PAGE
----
Even as more people from agrarian backgrounds leave the profession embodied by their fathers and grandfathers, one couple from Edachery, Thondarnadu in Wayanad stand out as a stark contrast by pursuing farming with an unheard passion.
Kunjiraman and Pushpa, who belong to a tribal community, have not just set an example for the next generation of farmers but also practice farming in a seemingly unconventional manner. Acquiring barren mountainous terrains for a lease, the duo put their blood and sweat and convert these lands into fruitfully yielding farms.
From plantain and ginger to long beans and bitter gourd, they find their source of income solely through agriculture and spend their entire day working on the farm.
During summers, they live on the hill to lend undivided attention towards the crops. Since there is no provision for irrigation, they have to carry water from a km away and then trudge all the way to the top to water the plants.
Audio-vocally impaired since birth, Kunjiraman doesn’t let anything prevent him from farming, which is further accentuated by the unfaltering support he finds in the form of his wife. Previously having worked in a tea estate, Kunjiraman switched to full-time farming for he wanted to start providing for his family.
Starting out with an acre of land of their own, the couple realized that to have sufficient income they would need to cultivate in a larger space. Paying Rs. 7000 for an acre per year, their farm stretches across three acres of land where one can find over 3000 plantains and about 1000 plants of long beans and bitter gourd each. Alongside, an acre has been dedicated to cultivating ginger.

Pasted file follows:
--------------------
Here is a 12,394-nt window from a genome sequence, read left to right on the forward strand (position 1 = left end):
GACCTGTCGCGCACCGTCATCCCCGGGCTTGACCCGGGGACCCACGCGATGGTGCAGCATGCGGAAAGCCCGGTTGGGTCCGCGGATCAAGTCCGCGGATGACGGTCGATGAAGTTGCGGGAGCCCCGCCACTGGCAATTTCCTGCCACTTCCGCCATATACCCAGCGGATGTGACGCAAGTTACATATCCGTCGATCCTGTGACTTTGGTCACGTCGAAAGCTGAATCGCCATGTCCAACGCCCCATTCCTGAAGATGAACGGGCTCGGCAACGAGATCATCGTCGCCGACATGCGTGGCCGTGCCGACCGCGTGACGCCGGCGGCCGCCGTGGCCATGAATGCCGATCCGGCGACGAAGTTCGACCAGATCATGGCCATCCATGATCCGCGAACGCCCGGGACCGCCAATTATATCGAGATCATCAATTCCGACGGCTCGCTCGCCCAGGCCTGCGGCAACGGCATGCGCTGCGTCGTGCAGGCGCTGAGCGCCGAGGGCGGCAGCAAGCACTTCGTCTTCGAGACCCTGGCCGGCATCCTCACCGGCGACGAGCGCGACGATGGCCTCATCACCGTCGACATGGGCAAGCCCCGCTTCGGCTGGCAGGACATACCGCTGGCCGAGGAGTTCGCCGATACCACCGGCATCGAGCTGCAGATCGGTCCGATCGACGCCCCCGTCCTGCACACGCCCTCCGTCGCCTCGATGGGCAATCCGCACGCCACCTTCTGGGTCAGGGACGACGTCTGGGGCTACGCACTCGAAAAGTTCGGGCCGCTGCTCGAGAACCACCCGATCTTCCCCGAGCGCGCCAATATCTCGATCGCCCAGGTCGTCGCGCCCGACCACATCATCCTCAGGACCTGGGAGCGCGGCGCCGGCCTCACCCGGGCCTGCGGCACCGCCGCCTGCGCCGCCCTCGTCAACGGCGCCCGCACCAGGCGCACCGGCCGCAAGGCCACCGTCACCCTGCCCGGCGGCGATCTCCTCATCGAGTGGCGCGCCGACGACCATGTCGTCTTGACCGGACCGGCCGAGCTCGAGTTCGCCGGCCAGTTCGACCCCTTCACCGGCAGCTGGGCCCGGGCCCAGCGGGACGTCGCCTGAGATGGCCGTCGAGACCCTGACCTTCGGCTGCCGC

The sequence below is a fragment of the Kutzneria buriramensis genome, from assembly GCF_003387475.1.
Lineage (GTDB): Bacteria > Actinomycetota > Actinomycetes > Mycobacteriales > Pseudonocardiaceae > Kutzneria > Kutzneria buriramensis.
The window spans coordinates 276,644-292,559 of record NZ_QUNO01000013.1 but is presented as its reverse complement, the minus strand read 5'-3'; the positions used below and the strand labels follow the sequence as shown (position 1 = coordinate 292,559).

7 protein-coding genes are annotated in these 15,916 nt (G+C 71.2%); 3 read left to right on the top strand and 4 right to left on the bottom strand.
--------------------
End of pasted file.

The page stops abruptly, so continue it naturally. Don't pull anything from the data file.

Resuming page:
Though the family had many financial liabilities–including agricultural loans–initially, the profits from the farm helped them settle all the dues. From plantain cultivation alone, they earn a yearly income of Rs. 4.5 lakh.
Interestingly, the plantain variety cultivated by Kunjiraman and Pushpa is different from the one that is usually cultivated and harvested by farmers during monsoons. This variety, in turn, is harvested in summer and with the couple’s bountiful harvest of the same, more farmers have begun to cultivate the variety.
Kunjiraman and Pushpa have two children, Anjana and Ajin, who study in classes 8 and 4, respectively and live in a small house nearby. They aim to construct a new house in the future in place of the old house they currently inhabit.